The Day of the Jackal (1973)

The Day of the Jackal (1973)

The Day of the Jackal (1973)
DVD9 | VIDEO_TS | PAL 4:3 | Cover + DVD Scan | 02:16:39 | 7,00 Gb
Audio: #1 English, #2 Deutsch, #3 Français, #4 Italiano and #5 Español - each AC3 1.0 @ 96 Kbps
Subs (15): English, Português, Dansk, Svenska, Suomi, Nederlands, Deutsch, Norsk, Polski, Čeština, Français, Ελληνικά, Türkçe, Magyar, Български
Genre: Crime, Thriller

Director: Fred Zinnemann
Writers: Frederick Forsyth (book), Kenneth Ross (screenplay)
Stars: Edward Fox, Terence Alexander, Michel Auclair
It is the early 60s in France. The remaining survivors of the aborted French Foreign Legion have made repeated attempts to kill DeGaulle. The result is that he is the most closely guarded man in the world. As a desperate act, they hire The Jackal, the code name for a hired killer who agrees to kill French President De Gaulle for half a million dollars. We watch his preparations which are so thorough we wonder how he could possibly fail even as we watch the French police attempt to pick up his trail. The situation is historically accurate. There were many such attempts and the film closely follows the plot of the book.


Fred Zinnemann's "The Day of the Jackal" is one hell of an exciting movie. I wasn't prepared for how good it really is: it's not just a suspense classic, but a beautifully executed example of filmmaking. It's put together like a fine watch. The screenplay meticulously assembles an incredible array of material, and then Zinnemann choreographs it so that the story–complicated as it is–unfolds in almost documentary starkness.

The Day of the Jackal (1973)

The "jackal" of the title is the code name for a man who may (or may not) be a British citizen specializing in professional assassinations. He allegedly killed Trujillo of the Dominican Republic in 1961 and, now, two years later, he has been hired by a group of Frenchmen who want de Gaulle assassinated. His price is $500,000; he says, "and considering that I'm handing you France, I wouldn't call that expensive." Zinnemann, working from Frederick Forsyth's bestseller, tells both sides of the story that unfolds during the summer of 1963. The jackal prepares two disguises and three identities, gets a legal passport by applying in the name of a child who died in 1931, and calls on European experts for his materials.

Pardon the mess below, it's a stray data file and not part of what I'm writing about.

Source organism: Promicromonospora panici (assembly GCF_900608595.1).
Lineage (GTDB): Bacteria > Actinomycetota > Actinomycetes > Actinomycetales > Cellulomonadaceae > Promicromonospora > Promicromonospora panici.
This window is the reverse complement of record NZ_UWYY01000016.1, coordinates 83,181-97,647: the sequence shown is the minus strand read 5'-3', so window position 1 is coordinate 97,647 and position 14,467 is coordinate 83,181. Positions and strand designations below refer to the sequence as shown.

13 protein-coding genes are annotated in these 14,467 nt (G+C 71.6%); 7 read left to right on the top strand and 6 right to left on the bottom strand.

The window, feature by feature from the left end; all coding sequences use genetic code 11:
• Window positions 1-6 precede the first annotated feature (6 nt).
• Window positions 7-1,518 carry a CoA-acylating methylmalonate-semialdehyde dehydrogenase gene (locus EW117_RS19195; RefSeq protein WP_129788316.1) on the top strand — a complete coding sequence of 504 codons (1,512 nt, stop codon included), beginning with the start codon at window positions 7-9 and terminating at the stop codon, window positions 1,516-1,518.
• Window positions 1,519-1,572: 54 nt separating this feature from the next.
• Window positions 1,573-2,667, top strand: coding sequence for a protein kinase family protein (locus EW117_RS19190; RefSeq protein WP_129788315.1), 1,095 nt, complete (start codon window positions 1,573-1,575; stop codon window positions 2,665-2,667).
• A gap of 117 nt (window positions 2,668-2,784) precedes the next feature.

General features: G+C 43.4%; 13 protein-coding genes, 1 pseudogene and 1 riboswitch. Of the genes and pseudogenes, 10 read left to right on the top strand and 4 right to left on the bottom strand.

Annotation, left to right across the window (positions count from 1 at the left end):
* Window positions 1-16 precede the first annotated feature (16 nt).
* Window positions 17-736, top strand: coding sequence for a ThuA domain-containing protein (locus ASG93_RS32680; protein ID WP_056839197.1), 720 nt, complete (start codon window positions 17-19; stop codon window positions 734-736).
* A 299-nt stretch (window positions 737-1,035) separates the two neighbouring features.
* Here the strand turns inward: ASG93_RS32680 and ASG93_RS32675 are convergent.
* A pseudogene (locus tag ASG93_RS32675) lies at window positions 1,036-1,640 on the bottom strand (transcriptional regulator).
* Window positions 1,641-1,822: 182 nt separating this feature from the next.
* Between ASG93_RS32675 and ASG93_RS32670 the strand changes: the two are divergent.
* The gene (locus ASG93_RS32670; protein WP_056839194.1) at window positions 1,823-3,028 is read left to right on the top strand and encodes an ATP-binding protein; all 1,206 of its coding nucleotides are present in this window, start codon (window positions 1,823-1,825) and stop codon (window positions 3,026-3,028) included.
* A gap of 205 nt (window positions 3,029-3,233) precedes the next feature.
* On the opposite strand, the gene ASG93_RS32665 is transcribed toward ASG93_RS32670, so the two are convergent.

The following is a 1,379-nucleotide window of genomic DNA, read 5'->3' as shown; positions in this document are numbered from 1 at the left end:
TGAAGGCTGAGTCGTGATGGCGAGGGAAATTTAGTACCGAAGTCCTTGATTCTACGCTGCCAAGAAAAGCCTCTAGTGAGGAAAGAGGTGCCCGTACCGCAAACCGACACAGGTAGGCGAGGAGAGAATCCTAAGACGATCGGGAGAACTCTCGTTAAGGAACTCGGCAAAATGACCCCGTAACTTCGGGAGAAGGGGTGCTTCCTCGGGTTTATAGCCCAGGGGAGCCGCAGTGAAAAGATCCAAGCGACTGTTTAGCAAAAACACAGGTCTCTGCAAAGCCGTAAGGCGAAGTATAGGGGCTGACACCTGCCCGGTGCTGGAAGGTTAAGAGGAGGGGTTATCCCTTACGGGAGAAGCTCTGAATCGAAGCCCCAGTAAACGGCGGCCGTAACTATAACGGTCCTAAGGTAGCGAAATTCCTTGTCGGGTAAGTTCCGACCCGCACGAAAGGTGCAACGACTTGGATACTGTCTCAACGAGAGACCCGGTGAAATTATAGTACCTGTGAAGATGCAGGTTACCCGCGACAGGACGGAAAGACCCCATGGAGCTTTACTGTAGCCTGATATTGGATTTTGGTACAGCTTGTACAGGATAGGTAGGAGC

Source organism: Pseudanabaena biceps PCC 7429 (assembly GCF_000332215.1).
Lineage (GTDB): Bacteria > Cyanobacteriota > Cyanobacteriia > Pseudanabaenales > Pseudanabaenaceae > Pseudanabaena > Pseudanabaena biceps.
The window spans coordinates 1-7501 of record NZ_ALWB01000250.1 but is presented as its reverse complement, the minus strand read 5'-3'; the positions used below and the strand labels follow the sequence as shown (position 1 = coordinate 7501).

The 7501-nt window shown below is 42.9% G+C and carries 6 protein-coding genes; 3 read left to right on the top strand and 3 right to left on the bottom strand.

The Day of the Jackal (1973)

An old gunsmith hand-makes a weird-looking lightweight rifle with silencer, sniper scope, and explosive bullets. A forger provides French identity papers and a driver's license (and comes to an unexpected end). And then the jackal enters France.

Meanwhile, the government has received information that an attempt will be made on de Gaulle's life. The general absolutely insists that he will make no changes in his public schedule, and that any attempt to prevent an assassination must be made in secret. The French police cooperate "unofficially" with the top police forces of other nations in attempting an apprehension. But they don't even know who the jackal is.

The Day of the Jackal (1973)

How can they stop him? The movie provides a fascinating record of police investigative work, which combines exhaustive checking with intuition. But the jackal is clever, too, particularly when he's cornered. Some of the movie's finest moments come after the jackal's false identity is discovered and his license plates and description are distributed. He keeps running–and always convincingly; this isn't a movie about a killer with luck, but about one of uncommon intelligence and nerve.

The Day of the Jackal (1973)

Playing the jackal, Edward Fox is excellent. The movie doesn't provide much chance for a deep characterization, but he projects a most convincing persona. He's boyishly charming, impeccably groomed, possessed of an easy laugh, and casually ruthless. He will kill if there's the slightest need to. Fox's performance is crucial to the film, of course, and the way he carries it off is impressive.

The Day of the Jackal (1973)

The others on the case are uniformly excellent, especially Tony Britton as a harried police inspector and Cyril Cusack, in a nicely crafted little vignette, as the gunsmith. The movie's technical values (as is always the case with a Zinnemann film) are impeccable. The movie was filmed at great cost all over Europe, mostly on location, and it looks it. A production of this scope needs to appear absolutely convincing, and Zinnemann has mastered every detailÑincluding the casting of a perfect de Gaulle look-alike.

The Day of the Jackal (1973)

"The Day of the Jackal" is two and a half hours long and seems over in about fifteen minutes. There are some words you hesitate to use in a review, because they sound so much like advertising copy, but in this case I can truthfully say that the movie is spellbinding.
Rober Ebret's Review

The Day of the Jackal (1973)

Special Features:
- Production Notes
- Theatrical trailer
The Day of the Jackal (1973)


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